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Poster A2, Wednesday, November 8, 10:30 – 11:45 am, Harborview and Loch Raven Ballrooms

Verbal and Nonverbal Fluency Predicts Volume of the Anterior Cingulate Gyrus

Jennifer E. Schlak1, Hannah L. Travis1, Andrew E. Molnar1, Ruchi Brahmachari1, George W. Hynd2, Michelle Y. Kibby1;1Southern Illinois University-Carbondale, 2Oakland University

Objective: Children with dyslexia may have deficits in verbal fluency compared to typically developing children (Cohen et al., 1999). Researchers suggest that verbal fluency is related to frontal lobe functioning (Frith et al., 1991). The anterior cingulate gyrus is not as commonly associated with dyslexia compared to various regions in the frontal lobes, although the anterior cingulate is part of some frontal lobe networks (Bonelli, & Cummings, 2007). Less is known about fluency in relation to the anterior cingulate. Therefore, the purpose of this study was to perform an exploratory analysis between fluency measures and bilateral anterior cingulate volumes to determine if fluency is related anterior cingulate volume in a mixed sample. Method: Data was collected during a study focused on dyslexia (NIH/NIHCD R01, HD26890). Brain tracing was conducted during a separate grant (NIH/NICHD R03 HD048752). Forty-two children from ages 8 to 12 years completed a neuropsychological battery and an MRI scan. About half had dyslexia (52%). The sample was largely Caucasian (84%) and male (67%). Fluency was measured though NEPSY Design Fluency, as well as the Semantic and Phonemic portions of NEPSY Verbal Fluency. The TONI-3 and CTOPP RAN were included as two non-“executive” measures that may be related to frontal lobe functioning. Not all participants had all measures. Three-dimensional, T1 weighted images were collected via a 1.5T GE Sigma scanner. The cingulate was traced on every slice in the sagittal plane using Crespo-Facorro et al. (1999) as a guideline. Then, the cingulate was separated into three regions, and the anterior region ran from the anterior commissure through the termination of the anterior portion of the cingulate. Inter-rater reliability was > 0.90. Results: Two Backward regressions were used to examine the relationship between Design Fluency, Semantic and Phonemic Fluency, the TONI-3, and RAN with anterior cingulate volume (for both the left and right hemispheres). We found that the TONI-3 (β=-.32, p=.079) and semantic fluency (β=.36, p= .047) predicted right anterior cingulate volume (adjusted R2=-.15, F(2, 26)=3.51, p=.045) in the final equation. No independent variables predicted left anterior cingulate volume. Conclusion: Semantic fluency and the TONI-3 were the only predictors of right anterior cingulate volume. Concerning semantic fluency, some research suggests that this task uses bilateral frontal lobes (Zajac-Lamparsaka et al., 2016). However, there is some evidence to suggest that semantic fluency occurs more often in the left hemisphere (Jones-Gotman & Milner, 1977), even though our study suggests significance for the right hemisphere, This could be due to the nature of our study, as approximately half of the participants had dyslexia. These children could have been compensating for left hemisphere dysfunction by using their right hemisphere more. In terms of the TONI-3, our results show an inverse relationship between right hemisphere volume and nonverbal intelligence. This could be because approximately three-quarters of the population had a clinical diagnosis, which may lead to different results compared to when only controls are used. It also could be spurious, as it was only a trend.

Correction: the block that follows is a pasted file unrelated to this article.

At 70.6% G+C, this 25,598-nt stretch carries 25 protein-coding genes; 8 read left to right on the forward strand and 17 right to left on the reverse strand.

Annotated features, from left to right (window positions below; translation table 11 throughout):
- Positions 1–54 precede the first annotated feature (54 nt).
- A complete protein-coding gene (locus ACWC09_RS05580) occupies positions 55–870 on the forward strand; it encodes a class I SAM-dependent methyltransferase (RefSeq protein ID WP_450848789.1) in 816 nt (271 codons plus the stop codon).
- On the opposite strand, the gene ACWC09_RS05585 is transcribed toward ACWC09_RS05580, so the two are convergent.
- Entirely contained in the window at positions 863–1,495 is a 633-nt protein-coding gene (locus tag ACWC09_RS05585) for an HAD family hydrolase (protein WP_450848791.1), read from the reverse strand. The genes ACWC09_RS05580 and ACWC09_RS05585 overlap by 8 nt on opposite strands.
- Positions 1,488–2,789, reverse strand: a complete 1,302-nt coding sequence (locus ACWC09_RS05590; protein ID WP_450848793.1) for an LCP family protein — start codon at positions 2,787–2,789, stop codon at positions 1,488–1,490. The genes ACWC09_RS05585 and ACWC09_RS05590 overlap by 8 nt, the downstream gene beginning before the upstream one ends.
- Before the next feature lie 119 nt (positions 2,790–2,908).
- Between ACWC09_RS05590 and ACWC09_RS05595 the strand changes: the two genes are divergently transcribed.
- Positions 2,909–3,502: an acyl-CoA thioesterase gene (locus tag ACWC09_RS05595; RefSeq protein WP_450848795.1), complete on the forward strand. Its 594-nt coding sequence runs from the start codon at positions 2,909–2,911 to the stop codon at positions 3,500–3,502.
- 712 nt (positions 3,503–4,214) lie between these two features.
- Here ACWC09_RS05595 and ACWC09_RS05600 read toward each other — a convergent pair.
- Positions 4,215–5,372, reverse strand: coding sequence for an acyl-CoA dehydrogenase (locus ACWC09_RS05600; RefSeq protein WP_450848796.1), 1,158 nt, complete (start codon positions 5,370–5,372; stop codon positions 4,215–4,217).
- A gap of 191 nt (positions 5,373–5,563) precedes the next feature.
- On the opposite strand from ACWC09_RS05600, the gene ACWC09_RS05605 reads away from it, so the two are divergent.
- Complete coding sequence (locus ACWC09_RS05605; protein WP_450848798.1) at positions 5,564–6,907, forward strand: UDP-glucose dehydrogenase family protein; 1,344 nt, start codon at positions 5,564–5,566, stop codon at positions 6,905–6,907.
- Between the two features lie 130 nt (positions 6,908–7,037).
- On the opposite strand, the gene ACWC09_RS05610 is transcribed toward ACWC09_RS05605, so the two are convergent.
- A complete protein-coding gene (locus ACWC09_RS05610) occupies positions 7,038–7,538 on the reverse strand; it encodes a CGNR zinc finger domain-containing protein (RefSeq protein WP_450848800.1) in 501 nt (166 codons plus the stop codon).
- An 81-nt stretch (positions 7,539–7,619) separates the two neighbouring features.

Topic Area: Control, Selection, and Executive Processes

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